Remember when you had to use dial up internet or parallel printer cables connected directly to the printer to print something? Well even if you don’t remember these things, you know that now there is a better way. Regrettably, the prevalent methods used for hierarchical Design for Test (DFT) still look at lot like this – SoC level DFT has not kept up with design scaling. Fortunately, Siemens EDA has developed an entirely new methodology for connecting core level scan to the top level. Let’s acknowledge that hierarchical scan was a huge step forward. But, accessing the cores has always been done with methods that look like a room full of telephone operators individually connecting calls.
Siemens has published an article titled “Tessent Streaming Scan Network: A no-compromise approach to DFT” that clearly lays out the problems endemic with implementing full chip test using core level scan and pin-mux connections. The paper describes the Streaming Scan Network (SSN) approach that they have developed to address these problems. Using the old pin-mux technique, chip designers have to plan up front how to efficiently use a limited number of chip-level pins to facilitate testing. Critical decisions have to be made early in the design phase and are difficult to change later in development. Even running identical blocks in parallel runs into limitations. Up front decisions have to be made about which sets of identical blocks can be run in parallel. Pipelining to each block must match, and the results need to come back serially, etc. Even here there is no free lunch. For most other types of blocks it is equally messy.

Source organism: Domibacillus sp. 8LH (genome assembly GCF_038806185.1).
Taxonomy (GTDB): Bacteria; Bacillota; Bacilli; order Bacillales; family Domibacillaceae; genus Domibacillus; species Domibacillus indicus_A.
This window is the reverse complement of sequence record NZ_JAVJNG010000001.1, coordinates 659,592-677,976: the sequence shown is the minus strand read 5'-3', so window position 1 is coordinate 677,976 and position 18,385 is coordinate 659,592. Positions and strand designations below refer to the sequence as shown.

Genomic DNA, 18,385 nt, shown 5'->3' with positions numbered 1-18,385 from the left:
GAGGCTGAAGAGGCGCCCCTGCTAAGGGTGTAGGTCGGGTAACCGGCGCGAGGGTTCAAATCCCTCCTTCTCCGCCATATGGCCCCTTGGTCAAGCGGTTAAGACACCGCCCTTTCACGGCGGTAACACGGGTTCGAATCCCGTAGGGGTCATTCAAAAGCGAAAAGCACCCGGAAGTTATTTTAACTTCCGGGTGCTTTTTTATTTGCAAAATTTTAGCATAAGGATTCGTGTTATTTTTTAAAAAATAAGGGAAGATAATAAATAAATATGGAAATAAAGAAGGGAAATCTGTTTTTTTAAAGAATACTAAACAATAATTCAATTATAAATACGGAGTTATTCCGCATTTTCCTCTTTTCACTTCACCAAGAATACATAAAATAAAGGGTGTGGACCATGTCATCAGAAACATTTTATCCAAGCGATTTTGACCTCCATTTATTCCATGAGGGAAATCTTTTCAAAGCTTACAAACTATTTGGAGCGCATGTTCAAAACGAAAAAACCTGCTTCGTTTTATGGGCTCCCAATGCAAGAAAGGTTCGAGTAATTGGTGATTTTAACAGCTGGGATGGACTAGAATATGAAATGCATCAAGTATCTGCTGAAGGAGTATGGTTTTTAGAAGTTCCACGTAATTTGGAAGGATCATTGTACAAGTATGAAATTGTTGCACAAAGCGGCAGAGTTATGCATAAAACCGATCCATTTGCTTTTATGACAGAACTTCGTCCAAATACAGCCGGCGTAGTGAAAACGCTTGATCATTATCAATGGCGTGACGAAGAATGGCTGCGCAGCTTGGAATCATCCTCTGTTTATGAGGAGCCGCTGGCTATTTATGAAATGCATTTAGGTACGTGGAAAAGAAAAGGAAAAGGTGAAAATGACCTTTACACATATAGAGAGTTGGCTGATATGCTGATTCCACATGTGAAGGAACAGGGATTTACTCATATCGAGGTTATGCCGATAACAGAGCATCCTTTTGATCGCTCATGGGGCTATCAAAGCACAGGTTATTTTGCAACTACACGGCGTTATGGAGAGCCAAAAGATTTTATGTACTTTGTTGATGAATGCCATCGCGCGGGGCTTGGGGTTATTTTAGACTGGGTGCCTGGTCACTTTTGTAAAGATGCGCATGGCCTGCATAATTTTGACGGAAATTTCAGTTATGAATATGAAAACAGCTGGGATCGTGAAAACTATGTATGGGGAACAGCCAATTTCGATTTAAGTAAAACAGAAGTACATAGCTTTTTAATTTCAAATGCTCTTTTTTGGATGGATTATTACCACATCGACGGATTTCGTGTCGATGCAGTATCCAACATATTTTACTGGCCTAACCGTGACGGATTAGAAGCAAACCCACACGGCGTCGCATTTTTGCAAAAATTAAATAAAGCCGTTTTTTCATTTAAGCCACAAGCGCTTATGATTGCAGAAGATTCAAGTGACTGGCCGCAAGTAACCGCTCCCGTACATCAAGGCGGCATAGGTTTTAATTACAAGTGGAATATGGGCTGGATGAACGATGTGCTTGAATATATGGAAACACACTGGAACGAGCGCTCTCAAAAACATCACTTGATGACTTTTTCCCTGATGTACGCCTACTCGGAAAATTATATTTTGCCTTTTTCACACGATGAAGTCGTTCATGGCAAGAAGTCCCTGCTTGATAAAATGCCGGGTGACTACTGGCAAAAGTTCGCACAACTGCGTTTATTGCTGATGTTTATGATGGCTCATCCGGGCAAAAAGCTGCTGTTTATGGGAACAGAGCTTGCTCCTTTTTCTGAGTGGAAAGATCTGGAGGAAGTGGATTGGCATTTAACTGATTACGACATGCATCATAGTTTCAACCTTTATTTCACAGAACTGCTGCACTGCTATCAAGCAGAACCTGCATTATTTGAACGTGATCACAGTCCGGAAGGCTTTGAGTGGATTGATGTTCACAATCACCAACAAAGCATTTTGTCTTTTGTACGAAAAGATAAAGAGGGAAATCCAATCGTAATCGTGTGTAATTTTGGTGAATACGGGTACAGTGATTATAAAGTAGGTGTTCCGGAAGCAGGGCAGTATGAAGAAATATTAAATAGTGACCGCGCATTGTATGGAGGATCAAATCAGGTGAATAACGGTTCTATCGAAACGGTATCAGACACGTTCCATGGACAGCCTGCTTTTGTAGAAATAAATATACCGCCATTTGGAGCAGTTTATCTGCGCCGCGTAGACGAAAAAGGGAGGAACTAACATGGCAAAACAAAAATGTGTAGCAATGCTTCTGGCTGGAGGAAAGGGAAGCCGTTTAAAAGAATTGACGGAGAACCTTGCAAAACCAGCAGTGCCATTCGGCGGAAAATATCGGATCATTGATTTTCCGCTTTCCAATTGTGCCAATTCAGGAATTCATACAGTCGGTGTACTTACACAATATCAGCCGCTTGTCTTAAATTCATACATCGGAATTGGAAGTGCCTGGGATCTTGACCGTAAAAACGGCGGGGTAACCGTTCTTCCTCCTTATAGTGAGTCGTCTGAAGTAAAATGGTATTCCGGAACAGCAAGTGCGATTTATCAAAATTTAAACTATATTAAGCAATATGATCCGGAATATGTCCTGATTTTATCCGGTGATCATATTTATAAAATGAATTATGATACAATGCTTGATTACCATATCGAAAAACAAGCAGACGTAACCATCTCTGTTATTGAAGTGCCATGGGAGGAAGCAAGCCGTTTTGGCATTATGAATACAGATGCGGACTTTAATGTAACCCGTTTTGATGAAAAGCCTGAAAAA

To highlight the limitations of the pin-mux approach, the Siemens paper discusses several other problems. Hardwired buses need to be the proper width and have to be routed in advance in anticipation of how patterns will be run later. Branches that have blocks with shorter scan chains will leave bandwidth wasted. The routing itself can be problematic, especially when block to block connections in the chip are only are made with abutment.
Tessent SSN solves the problems with the pin-mux scan approach, while at the same time adding flexibility and making test operations measurably more efficient. Each core is fitted with a Streaming Scan Host (SSH) which acts as a local intelligent controller. Each SSH has two external connections – an IJTAG 1687 interface for coordinating test activities and the parallel SSN data bus. The SSN bus, while parallel, is independent of the number or size of the scanned cores. Scan data is sent in packets. The scan data for each target block is completely abstracted from the SSN packets, which can be intermixed and carry scan data of any width. The result is that the SSN can operate at full capacity and unwrap the scan data where it is used to interface with the core’s internal scan chain.
Parallel testing of identical blocks is made easy with scan packet delivery in parallel, regardless of the location on the SSN. Tests can be run in parallel, and local results checking can flip a pass/fail bit for each instance. The bus can also help adjust for slower internal shift frequencies by sending faster packets that are narrower to keep in sync with these blocks. Having a packetized smart network for moving scan and test data anywhere on the chip means that test strategies can adapt to the specifics of the design, even after tapeout.
The article offers a lot more detail on the specifics and advantages of Siemens Streaming Scan Network. It certainly moves DFT from the age of modems and parallel printer cables into the modern age of broadband and networked printers. The full article is available on the Siemens website along with full product information on Streaming Scan Network.
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